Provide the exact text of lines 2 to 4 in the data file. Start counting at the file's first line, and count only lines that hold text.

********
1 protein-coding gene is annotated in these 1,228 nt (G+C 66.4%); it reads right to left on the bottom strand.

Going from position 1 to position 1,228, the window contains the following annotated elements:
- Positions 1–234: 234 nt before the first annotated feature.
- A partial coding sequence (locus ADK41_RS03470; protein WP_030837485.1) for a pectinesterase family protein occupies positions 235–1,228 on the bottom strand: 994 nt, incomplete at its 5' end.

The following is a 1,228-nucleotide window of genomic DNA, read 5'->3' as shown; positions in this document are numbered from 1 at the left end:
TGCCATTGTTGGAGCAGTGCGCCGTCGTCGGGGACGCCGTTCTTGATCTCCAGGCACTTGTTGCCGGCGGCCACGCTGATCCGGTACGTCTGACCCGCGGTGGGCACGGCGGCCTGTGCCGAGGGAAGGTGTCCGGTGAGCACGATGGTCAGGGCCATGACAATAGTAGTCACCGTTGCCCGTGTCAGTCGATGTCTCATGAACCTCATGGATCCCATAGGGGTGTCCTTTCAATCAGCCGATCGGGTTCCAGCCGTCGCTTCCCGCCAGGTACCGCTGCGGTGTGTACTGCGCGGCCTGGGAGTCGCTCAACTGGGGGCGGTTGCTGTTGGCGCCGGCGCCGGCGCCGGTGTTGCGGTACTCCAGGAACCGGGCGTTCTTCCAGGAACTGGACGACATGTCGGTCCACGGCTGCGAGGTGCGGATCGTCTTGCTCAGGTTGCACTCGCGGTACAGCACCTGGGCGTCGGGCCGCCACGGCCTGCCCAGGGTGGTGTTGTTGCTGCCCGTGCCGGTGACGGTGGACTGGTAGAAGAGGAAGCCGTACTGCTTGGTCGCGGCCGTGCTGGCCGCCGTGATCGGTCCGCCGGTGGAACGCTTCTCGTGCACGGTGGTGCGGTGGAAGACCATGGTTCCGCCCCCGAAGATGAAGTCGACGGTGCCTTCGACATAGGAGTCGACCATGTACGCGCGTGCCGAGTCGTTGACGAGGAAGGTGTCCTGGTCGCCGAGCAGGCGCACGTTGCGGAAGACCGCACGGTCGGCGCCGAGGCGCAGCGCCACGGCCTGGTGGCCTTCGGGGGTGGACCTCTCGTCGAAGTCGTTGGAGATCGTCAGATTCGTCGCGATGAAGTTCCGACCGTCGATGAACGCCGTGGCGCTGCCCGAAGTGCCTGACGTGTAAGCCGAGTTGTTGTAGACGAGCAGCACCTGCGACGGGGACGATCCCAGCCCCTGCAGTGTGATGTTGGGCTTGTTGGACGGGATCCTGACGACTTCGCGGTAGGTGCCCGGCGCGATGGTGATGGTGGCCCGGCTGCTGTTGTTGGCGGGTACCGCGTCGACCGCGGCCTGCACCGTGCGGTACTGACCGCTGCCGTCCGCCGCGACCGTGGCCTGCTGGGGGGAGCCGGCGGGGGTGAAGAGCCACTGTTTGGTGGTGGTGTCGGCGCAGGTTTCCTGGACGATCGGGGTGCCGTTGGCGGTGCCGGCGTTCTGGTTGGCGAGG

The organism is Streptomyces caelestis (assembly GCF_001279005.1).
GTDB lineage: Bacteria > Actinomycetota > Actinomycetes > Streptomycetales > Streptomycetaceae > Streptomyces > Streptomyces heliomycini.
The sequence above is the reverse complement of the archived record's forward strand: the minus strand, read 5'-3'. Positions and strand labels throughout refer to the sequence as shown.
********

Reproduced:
Going from position 1 to position 1,228, the window contains the following annotated elements:
- Positions 1–234: 234 nt before the first annotated feature.
- A partial coding sequence (locus ADK41_RS03470; protein WP_030837485.1) for a pectinesterase family protein occupies positions 235–1,228 on the bottom strand: 994 nt, incomplete at its 5' end.